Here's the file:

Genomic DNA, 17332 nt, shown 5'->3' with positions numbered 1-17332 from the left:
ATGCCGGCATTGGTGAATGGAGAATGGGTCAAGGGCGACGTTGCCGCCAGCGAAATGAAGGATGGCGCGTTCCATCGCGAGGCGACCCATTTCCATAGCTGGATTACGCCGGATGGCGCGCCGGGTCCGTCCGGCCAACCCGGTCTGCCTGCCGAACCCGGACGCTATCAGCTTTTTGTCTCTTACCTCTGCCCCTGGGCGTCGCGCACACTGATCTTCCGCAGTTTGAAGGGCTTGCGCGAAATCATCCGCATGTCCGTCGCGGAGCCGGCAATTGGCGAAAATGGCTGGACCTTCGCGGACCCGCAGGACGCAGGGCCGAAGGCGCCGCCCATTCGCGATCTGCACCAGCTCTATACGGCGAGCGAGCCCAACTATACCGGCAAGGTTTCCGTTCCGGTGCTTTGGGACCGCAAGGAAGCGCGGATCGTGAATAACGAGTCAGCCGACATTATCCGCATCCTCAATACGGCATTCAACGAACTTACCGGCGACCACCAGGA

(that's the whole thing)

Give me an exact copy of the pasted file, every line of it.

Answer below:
Genomic DNA, 17332 nt, shown 5'->3' with positions numbered 1-17332 from the left:
ATGCCGGCATTGGTGAATGGAGAATGGGTCAAGGGCGACGTTGCCGCCAGCGAAATGAAGGATGGCGCGTTCCATCGCGAGGCGACCCATTTCCATAGCTGGATTACGCCGGATGGCGCGCCGGGTCCGTCCGGCCAACCCGGTCTGCCTGCCGAACCCGGACGCTATCAGCTTTTTGTCTCTTACCTCTGCCCCTGGGCGTCGCGCACACTGATCTTCCGCAGTTTGAAGGGCTTGCGCGAAATCATCCGCATGTCCGTCGCGGAGCCGGCAATTGGCGAAAATGGCTGGACCTTCGCGGACCCGCAGGACGCAGGGCCGAAGGCGCCGCCCATTCGCGATCTGCACCAGCTCTATACGGCGAGCGAGCCCAACTATACCGGCAAGGTTTCCGTTCCGGTGCTTTGGGACCGCAAGGAAGCGCGGATCGTGAATAACGAGTCAGCCGACATTATCCGCATCCTCAATACGGCATTCAACGAACTTACCGGCGACCACCAGGA